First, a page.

Toiletries to Bring
Getting sweaty is an inevitable part of any ski trip and there’s nothing like a steaming hot post-mountain shower. Be sure to pack toiletries to keep you feeling fresh after your long days outdoors.
Many resorts will have basic toiletries in your room for you, but if you prefer to bring your own, be sure to pack these essentials:
- Toothbrush & toothpaste
- Shampoo & conditioner
- Face wash
- Hair ties
- Feminine hygiene products
You can also purchase a complete toiletry kit that will have everything you need for travel. They come with both men’s and women’s products in a convenient carrying case!
In addition to bathroom comforts, be sure to bring along the following items to protect your skin from the harsh mountain glare.
Sunscreen is super important to take on the slopes with you. Believe it or not, the worst sunburns come from the reflection of the sun on the snow.
While your whole body is covered, your face remains vulnerable to harmful UV rays. Apply before heading out, but carry a small tube with you to keep yourself protected throughout the day.
Getting chapped lips while in cold weather is inevitable. Stash a heavy duty lip balm with SPFin your jacket pocket to keep your lips hydrated and protected.
Optional Items to Pack
While these items aren’t entirely necessary, you’ll definitely be thanking yourself for bringing them along. From entertainment to comfort, these extras are a great way to round out any ski or snowboarding trip.
You’ll definitely want a pair of these when wandering around the town or partaking in other winter activities. You can even wear them on the slopes if you didn’t bring along a pair of goggles!
If it’s a warmer day, but still windy, you may want to trade in the neck warmer for a bandana. There’s nothing like racing down the slopes bandit-style!
While these are optional for some people, they’re a total must-have for me. I always keep a few warmers in my pockets, ready to be used when I’m starting to get a little chilly.
Sticking a pair in your boots is a total game changer and is sure to keep you extra warm on even the coldest days.
After a long day of skiing or boarding, there’s nothing like a long soak in the resort’s hot tub or indoor pool. Be sure to bring a bathing suit to take full advantage of the facilities!
Capture all the mountain action with a trusty GoPro. Built especially for action footage and to withstand the elements, a GoPro is the perfect companion for any mountain adventure.
Forget about holding onto your GoPro — grab a helmet clip instead! This way, you can easily attach your GoPro to your head and capture exhilarating moments from the best angle possible.
Whether you want a sporty soundtrack for your day or some chill-out music in the evenings, bring a pair of headphones to jam out the entire trip.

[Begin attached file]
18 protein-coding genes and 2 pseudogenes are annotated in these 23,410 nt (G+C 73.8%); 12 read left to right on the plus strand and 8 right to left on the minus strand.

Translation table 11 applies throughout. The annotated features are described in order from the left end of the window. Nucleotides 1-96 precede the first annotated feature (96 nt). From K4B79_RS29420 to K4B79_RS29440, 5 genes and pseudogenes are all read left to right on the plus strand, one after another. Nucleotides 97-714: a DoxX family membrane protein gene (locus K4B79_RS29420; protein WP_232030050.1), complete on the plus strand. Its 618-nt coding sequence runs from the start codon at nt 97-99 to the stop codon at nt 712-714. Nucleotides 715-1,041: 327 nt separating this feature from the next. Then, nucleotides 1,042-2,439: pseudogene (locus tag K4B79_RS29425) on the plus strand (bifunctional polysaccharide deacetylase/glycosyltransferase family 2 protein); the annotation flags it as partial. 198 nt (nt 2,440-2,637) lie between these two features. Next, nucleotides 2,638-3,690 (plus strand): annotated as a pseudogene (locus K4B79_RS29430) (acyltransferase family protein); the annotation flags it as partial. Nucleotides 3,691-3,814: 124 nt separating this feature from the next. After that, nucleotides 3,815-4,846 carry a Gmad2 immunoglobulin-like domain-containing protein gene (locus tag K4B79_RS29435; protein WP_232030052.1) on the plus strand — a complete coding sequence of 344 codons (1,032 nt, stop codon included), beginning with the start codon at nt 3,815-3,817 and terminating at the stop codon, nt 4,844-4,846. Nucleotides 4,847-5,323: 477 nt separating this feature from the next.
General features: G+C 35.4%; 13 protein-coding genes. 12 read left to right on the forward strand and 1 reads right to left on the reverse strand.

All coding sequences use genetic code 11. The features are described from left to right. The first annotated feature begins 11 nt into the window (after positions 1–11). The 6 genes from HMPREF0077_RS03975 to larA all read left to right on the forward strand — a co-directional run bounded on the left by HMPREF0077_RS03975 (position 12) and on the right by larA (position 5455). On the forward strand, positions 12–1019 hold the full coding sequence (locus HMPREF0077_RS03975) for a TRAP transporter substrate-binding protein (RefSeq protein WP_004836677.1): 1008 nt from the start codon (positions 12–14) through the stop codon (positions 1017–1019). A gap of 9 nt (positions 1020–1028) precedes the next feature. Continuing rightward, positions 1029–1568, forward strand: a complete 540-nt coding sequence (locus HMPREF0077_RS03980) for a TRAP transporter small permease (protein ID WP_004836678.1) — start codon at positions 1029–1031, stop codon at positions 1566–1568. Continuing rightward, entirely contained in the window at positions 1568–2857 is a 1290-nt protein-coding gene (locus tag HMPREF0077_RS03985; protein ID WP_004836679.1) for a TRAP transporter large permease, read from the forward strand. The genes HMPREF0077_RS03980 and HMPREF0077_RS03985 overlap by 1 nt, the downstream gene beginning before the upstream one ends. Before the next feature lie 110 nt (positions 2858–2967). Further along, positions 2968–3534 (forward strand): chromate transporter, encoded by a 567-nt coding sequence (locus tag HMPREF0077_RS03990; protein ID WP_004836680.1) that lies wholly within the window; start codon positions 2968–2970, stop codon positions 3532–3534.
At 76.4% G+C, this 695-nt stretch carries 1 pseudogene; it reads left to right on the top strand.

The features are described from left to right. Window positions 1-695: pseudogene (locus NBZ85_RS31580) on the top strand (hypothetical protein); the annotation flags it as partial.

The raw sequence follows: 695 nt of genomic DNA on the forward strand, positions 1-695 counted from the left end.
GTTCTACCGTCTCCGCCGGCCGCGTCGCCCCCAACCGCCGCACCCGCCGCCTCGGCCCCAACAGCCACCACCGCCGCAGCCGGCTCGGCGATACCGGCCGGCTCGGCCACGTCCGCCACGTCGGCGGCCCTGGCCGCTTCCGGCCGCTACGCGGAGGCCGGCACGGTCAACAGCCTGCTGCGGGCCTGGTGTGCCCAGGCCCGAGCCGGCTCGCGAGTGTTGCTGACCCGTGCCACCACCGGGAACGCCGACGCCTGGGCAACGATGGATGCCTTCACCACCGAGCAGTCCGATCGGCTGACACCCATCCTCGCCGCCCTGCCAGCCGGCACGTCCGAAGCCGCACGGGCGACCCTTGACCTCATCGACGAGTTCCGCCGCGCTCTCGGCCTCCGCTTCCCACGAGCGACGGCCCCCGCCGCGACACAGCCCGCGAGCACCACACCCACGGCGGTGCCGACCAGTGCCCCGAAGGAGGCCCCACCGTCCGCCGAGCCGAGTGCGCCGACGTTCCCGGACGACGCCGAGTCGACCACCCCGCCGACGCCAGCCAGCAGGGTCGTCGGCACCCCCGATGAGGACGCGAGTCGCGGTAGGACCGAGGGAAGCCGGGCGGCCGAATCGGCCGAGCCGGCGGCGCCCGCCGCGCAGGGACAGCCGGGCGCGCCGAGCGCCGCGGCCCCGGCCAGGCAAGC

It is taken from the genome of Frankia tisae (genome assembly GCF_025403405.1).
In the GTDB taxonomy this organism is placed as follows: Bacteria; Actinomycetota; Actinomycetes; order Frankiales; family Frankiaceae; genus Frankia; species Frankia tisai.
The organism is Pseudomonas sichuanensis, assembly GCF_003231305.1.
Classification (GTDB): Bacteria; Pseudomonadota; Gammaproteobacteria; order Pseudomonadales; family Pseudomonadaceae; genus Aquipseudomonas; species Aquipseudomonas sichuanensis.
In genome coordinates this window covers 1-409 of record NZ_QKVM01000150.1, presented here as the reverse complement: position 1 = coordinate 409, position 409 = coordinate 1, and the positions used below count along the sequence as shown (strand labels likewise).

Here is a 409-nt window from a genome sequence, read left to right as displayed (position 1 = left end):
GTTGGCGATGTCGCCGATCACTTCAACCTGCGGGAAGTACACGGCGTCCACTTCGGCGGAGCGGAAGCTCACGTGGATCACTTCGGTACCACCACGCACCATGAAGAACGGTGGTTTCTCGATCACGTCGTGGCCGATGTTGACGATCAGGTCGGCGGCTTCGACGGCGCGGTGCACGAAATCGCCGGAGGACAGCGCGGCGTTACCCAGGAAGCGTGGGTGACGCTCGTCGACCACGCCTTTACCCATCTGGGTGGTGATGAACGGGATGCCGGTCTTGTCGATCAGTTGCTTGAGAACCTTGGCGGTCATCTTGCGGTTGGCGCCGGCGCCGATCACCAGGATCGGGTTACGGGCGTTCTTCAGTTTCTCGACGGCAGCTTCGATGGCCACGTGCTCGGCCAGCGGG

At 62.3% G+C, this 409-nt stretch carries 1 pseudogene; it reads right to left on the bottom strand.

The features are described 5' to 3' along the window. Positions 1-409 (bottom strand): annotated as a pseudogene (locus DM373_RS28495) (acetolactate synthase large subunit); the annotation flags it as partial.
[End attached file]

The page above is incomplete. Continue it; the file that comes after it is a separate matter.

During downtime, catch up on your reading list! Your luggage will already be heavy enough thanks to your equipment, so skip the books and pack a Kindle instead.
This way, you’ll have thousands of titles right at your fingertips without the extra weight.
Slip a durable power bankand charging cord in your pocket before heading out for the day to keep your electronics charged on the go.
With all the physical activity you’ll be doing, it’s important to stay hydrated. Even if you don’t feel thirsty, your body is working extra hard, don’t forget to drink lots of water.
To save space when packing, go for a collapsible water bottle that’s lightweight and folds up when not in use.
If you’ve been skiing or snowboarding before, you’re no stranger to a runny nose from the wind and weather. Keep a small pack of tissues in your pocket to wipe off your face no matter where you are.
A lot of time out in the chilly weather may bring on the start of a cold. Stop your cold in its tracks by taking a couple Emergen-C for an extra strong dose of vitamin C.
I’m a big fan of the chewable kind (versus the powder) because you can consume it quickly and it tastes better!
You may choose to bring a small backpack to the slopes with you to store extra layers and whatever else you may need for the day. Go for a lightweight, waterproof one to keep your things dry!
Skiing and snowboarding means long, exhausting days. Bring along some healthy snacks to keep you energized on the slopes and off. I always pack some trail mix and granola bars to munch on throughout the day.
Packing for a Ski Trip: Final Tips
Packing for a ski trip definitely has its challenges.
A lot of the essential items are heavy and bulky, making them impractical to stuff in a suitcase. To mitigate this, throw on your ski jacket for the airplane — and maybe your boots too. Not only will your jacket make a good blanket on a chilly flight, but it will save a ton of space in your luggage.
On the luggage note, it’s important to check with the airline about baggage allowances and maximum weight, and if they’ll even accept larger ski and snowboard equipment as check-in items. If they do, it’s probably going to be pretty pricey to check it in, which is something to be aware of.
An alternative to flying with your equipment is to ship it, so you can avoid the hassle of lugging it from the airport to the resort.
Besides packing, always remember to ski with an ID and insurance card in case of emergency, and try to stay with a buddy if possible. Stick to marked trails and be cautious of other people on the slopes.
We also recommend having travel insurance for your ski trip as you never know when a mishap could occur. World Nomads can provide you with skiing and snowboarding cover.
Lastly, enjoy yourself! Winter sports are a great deal of fun and bring out the adrenaline junkie in everyone.
Throw on those boots and grab your lift ticket, it’s time to hit the slopes. Enjoy your trip!
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Planning a ski trip? Check out our other resources
- Best Ski Resorts in Europe that You Need to Visit
- Snowboarding and Skiing: When Is the Best Time of the Year to Go?
- How to Plan the Perfect European Ski Trip